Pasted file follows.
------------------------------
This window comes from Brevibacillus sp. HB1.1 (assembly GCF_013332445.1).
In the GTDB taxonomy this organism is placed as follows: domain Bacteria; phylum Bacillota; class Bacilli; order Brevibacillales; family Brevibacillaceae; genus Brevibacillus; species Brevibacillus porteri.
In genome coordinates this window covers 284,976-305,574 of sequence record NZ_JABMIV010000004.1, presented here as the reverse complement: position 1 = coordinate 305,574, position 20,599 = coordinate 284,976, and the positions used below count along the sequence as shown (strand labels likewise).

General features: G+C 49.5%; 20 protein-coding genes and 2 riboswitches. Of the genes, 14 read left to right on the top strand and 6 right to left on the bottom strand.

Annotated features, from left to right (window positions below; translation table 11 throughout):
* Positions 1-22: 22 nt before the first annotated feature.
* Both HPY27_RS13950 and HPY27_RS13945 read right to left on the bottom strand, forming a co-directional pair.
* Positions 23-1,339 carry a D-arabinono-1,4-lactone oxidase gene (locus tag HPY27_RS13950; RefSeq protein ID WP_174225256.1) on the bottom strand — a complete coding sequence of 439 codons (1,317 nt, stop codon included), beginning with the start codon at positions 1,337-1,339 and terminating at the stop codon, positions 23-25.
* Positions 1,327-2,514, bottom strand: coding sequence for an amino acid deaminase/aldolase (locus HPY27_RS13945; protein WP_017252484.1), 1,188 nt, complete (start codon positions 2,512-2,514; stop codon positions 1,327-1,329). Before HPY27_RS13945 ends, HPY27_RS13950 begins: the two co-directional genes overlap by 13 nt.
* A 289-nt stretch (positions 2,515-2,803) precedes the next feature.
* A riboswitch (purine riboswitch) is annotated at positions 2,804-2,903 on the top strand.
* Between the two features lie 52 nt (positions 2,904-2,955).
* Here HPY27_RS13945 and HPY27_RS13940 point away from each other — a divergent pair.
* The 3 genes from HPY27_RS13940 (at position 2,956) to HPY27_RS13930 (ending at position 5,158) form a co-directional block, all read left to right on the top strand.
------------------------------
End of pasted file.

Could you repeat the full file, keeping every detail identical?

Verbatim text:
This window comes from Brevibacillus sp. HB1.1 (assembly GCF_013332445.1).
In the GTDB taxonomy this organism is placed as follows: domain Bacteria; phylum Bacillota; class Bacilli; order Brevibacillales; family Brevibacillaceae; genus Brevibacillus; species Brevibacillus porteri.
In genome coordinates this window covers 284,976-305,574 of sequence record NZ_JABMIV010000004.1, presented here as the reverse complement: position 1 = coordinate 305,574, position 20,599 = coordinate 284,976, and the positions used below count along the sequence as shown (strand labels likewise).

General features: G+C 49.5%; 20 protein-coding genes and 2 riboswitches. Of the genes, 14 read left to right on the top strand and 6 right to left on the bottom strand.

Annotated features, from left to right (window positions below; translation table 11 throughout):
* Positions 1-22: 22 nt before the first annotated feature.
* Both HPY27_RS13950 and HPY27_RS13945 read right to left on the bottom strand, forming a co-directional pair.
* Positions 23-1,339 carry a D-arabinono-1,4-lactone oxidase gene (locus tag HPY27_RS13950; RefSeq protein ID WP_174225256.1) on the bottom strand — a complete coding sequence of 439 codons (1,317 nt, stop codon included), beginning with the start codon at positions 1,337-1,339 and terminating at the stop codon, positions 23-25.
* Positions 1,327-2,514, bottom strand: coding sequence for an amino acid deaminase/aldolase (locus HPY27_RS13945; protein WP_017252484.1), 1,188 nt, complete (start codon positions 2,512-2,514; stop codon positions 1,327-1,329). Before HPY27_RS13945 ends, HPY27_RS13950 begins: the two co-directional genes overlap by 13 nt.
* A 289-nt stretch (positions 2,515-2,803) precedes the next feature.
* A riboswitch (purine riboswitch) is annotated at positions 2,804-2,903 on the top strand.
* Between the two features lie 52 nt (positions 2,904-2,955).
* Here HPY27_RS13945 and HPY27_RS13940 point away from each other — a divergent pair.
* The 3 genes from HPY27_RS13940 (at position 2,956) to HPY27_RS13930 (ending at position 5,158) form a co-directional block, all read left to right on the top strand.